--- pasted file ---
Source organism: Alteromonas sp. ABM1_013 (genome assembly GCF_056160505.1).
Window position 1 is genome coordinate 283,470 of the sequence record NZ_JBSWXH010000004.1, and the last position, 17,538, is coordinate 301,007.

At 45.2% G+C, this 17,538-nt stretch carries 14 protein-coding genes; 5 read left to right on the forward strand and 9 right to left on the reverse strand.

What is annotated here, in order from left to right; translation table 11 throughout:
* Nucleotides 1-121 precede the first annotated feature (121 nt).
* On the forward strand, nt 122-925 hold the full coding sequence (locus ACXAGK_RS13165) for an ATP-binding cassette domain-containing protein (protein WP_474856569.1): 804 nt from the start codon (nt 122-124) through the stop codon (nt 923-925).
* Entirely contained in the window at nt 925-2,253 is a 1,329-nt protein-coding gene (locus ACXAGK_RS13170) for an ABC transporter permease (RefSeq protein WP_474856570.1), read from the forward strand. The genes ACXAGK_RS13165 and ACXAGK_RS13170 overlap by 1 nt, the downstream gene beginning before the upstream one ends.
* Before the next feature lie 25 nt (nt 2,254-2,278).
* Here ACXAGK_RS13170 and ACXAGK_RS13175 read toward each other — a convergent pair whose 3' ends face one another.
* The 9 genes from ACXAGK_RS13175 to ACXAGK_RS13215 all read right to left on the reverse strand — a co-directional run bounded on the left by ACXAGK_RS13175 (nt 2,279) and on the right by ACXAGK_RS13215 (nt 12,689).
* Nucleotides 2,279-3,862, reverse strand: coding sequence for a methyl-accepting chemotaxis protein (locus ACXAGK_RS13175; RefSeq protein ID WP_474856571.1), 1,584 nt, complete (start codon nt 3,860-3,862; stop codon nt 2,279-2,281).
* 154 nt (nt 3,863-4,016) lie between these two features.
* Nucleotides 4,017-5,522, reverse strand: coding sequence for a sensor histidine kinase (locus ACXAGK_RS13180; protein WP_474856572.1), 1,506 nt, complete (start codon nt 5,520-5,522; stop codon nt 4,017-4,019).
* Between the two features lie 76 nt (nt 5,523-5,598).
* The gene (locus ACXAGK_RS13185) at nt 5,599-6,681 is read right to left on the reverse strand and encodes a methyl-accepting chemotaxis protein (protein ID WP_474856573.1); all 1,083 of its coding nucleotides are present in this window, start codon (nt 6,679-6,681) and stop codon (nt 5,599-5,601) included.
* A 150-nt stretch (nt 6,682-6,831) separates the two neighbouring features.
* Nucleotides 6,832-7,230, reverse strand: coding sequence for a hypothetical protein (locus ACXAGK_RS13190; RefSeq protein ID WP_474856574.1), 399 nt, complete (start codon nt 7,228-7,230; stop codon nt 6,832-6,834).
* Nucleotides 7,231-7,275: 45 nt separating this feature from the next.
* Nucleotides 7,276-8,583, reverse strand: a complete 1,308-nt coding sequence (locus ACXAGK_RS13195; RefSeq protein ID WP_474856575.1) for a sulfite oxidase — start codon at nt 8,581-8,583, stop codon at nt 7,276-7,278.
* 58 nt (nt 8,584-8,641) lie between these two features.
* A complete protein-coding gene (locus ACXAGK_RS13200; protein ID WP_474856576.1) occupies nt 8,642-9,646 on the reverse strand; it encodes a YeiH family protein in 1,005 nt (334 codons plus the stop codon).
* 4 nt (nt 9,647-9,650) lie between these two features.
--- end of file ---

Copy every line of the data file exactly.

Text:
Source organism: Alteromonas sp. ABM1_013 (genome assembly GCF_056160505.1).
Window position 1 is genome coordinate 283,470 of the sequence record NZ_JBSWXH010000004.1, and the last position, 17,538, is coordinate 301,007.

At 45.2% G+C, this 17,538-nt stretch carries 14 protein-coding genes; 5 read left to right on the forward strand and 9 right to left on the reverse strand.

What is annotated here, in order from left to right; translation table 11 throughout:
* Nucleotides 1-121 precede the first annotated feature (121 nt).
* On the forward strand, nt 122-925 hold the full coding sequence (locus ACXAGK_RS13165) for an ATP-binding cassette domain-containing protein (protein WP_474856569.1): 804 nt from the start codon (nt 122-124) through the stop codon (nt 923-925).
* Entirely contained in the window at nt 925-2,253 is a 1,329-nt protein-coding gene (locus ACXAGK_RS13170) for an ABC transporter permease (RefSeq protein WP_474856570.1), read from the forward strand. The genes ACXAGK_RS13165 and ACXAGK_RS13170 overlap by 1 nt, the downstream gene beginning before the upstream one ends.
* Before the next feature lie 25 nt (nt 2,254-2,278).
* Here ACXAGK_RS13170 and ACXAGK_RS13175 read toward each other — a convergent pair whose 3' ends face one another.
* The 9 genes from ACXAGK_RS13175 to ACXAGK_RS13215 all read right to left on the reverse strand — a co-directional run bounded on the left by ACXAGK_RS13175 (nt 2,279) and on the right by ACXAGK_RS13215 (nt 12,689).
* Nucleotides 2,279-3,862, reverse strand: coding sequence for a methyl-accepting chemotaxis protein (locus ACXAGK_RS13175; RefSeq protein ID WP_474856571.1), 1,584 nt, complete (start codon nt 3,860-3,862; stop codon nt 2,279-2,281).
* 154 nt (nt 3,863-4,016) lie between these two features.
* Nucleotides 4,017-5,522, reverse strand: coding sequence for a sensor histidine kinase (locus ACXAGK_RS13180; protein WP_474856572.1), 1,506 nt, complete (start codon nt 5,520-5,522; stop codon nt 4,017-4,019).
* Between the two features lie 76 nt (nt 5,523-5,598).
* The gene (locus ACXAGK_RS13185) at nt 5,599-6,681 is read right to left on the reverse strand and encodes a methyl-accepting chemotaxis protein (protein ID WP_474856573.1); all 1,083 of its coding nucleotides are present in this window, start codon (nt 6,679-6,681) and stop codon (nt 5,599-5,601) included.
* A 150-nt stretch (nt 6,682-6,831) separates the two neighbouring features.
* Nucleotides 6,832-7,230, reverse strand: coding sequence for a hypothetical protein (locus ACXAGK_RS13190; RefSeq protein ID WP_474856574.1), 399 nt, complete (start codon nt 7,228-7,230; stop codon nt 6,832-6,834).
* Nucleotides 7,231-7,275: 45 nt separating this feature from the next.
* Nucleotides 7,276-8,583, reverse strand: a complete 1,308-nt coding sequence (locus ACXAGK_RS13195; RefSeq protein ID WP_474856575.1) for a sulfite oxidase — start codon at nt 8,581-8,583, stop codon at nt 7,276-7,278.
* 58 nt (nt 8,584-8,641) lie between these two features.
* A complete protein-coding gene (locus ACXAGK_RS13200; protein ID WP_474856576.1) occupies nt 8,642-9,646 on the reverse strand; it encodes a YeiH family protein in 1,005 nt (334 codons plus the stop codon).
* 4 nt (nt 9,647-9,650) lie between these two features.